In the fall of 1864, Mobile Bay was in in Union hands. The Mobile Bay Campaign in August was successful in securing the bay and waterways for the Union. This cut off the last of the ports for the Confederacy. Though the bay area was no longer a Confederate port, the city of Mobile had not been taken over. The garrisons of Spanish Fort and Fort Blakely protected the city. This would be true until early spring of 1865.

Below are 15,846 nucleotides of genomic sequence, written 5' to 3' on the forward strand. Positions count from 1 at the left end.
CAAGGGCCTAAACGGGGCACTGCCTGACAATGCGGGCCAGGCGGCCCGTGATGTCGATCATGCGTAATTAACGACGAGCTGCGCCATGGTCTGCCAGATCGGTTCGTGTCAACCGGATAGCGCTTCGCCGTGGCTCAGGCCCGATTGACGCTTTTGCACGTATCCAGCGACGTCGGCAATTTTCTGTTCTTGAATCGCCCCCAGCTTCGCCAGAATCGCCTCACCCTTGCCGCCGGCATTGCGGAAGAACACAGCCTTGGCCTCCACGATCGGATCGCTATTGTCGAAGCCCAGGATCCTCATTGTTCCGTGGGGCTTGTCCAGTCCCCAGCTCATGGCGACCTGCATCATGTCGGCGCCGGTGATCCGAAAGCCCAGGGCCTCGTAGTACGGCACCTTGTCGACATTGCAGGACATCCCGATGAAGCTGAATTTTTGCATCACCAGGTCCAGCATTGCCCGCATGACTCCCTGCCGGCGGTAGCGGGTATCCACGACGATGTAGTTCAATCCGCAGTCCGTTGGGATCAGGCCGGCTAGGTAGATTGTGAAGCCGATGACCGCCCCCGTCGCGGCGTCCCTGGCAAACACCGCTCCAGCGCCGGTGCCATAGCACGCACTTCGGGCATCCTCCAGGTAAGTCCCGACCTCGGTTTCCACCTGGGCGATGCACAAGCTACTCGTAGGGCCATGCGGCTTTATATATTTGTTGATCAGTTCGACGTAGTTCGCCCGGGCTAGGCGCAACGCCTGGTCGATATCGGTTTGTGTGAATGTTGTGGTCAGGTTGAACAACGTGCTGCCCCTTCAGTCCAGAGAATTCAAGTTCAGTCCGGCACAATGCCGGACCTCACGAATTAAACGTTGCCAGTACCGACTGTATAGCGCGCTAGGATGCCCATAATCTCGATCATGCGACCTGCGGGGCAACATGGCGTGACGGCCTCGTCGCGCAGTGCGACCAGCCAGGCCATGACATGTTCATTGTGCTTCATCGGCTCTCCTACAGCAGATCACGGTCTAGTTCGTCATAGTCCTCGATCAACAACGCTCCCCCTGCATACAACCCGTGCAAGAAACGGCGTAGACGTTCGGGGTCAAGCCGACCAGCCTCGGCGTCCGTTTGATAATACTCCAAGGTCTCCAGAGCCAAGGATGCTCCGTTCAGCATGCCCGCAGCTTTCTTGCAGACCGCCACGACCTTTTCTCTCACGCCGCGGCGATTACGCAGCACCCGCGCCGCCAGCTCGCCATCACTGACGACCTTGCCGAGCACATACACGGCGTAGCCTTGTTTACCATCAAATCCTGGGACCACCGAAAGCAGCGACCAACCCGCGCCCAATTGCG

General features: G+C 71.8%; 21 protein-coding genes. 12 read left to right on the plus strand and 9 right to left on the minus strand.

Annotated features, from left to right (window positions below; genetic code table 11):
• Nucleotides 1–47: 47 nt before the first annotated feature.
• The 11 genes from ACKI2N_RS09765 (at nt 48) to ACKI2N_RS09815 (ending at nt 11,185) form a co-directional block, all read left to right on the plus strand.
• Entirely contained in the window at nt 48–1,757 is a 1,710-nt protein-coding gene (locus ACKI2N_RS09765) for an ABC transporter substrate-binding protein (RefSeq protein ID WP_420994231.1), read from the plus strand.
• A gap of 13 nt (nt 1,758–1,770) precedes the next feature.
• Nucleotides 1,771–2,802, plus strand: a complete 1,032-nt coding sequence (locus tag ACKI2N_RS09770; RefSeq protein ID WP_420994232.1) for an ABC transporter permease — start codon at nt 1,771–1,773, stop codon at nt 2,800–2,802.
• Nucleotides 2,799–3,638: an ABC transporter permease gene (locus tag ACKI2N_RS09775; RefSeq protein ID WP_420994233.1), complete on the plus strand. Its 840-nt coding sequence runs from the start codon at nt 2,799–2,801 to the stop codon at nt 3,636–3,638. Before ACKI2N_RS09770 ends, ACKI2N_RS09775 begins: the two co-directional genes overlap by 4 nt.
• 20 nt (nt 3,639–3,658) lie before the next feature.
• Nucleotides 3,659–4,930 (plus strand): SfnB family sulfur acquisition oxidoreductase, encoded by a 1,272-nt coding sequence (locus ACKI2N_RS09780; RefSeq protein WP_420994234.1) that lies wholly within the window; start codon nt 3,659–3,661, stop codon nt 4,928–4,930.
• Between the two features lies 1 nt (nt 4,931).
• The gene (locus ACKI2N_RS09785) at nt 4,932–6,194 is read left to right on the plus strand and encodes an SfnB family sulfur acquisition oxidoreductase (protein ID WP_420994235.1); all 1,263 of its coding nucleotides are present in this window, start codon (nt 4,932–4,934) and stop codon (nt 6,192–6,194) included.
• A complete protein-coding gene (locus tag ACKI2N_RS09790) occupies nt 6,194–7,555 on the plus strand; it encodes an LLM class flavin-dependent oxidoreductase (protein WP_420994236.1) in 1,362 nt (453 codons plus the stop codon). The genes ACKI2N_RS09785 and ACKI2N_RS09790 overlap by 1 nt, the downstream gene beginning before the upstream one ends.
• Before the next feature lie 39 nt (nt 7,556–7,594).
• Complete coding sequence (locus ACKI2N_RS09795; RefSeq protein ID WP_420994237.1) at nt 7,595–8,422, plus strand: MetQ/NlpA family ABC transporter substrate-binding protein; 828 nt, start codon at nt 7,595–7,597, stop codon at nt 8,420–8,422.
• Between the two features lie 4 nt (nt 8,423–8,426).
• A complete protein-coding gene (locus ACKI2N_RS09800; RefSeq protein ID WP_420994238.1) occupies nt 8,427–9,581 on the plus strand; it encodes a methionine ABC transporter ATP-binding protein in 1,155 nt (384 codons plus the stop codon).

While Farragut's operation closed Mobile Bay to blockade-runners, the city of Mobile itself, an important railrad center, remained defiant throughout the rest of 1864. The city was protected by 2 strong fortifications just to the northeast known as Spanish Fort and Fort Blakely. Finally, in March of 1865, the Union could spare a force sufficient to take on the Mobile forts. Maj. Gen. Edward R.S. Canby led 45,000 troops against the city and successfully captured Spanish Fort on April 8th and Fort Blakely the following day. Occuring on the same day as Lee's surrender at Appomattox, the storming of Fort Blakely was the last major combat of the war.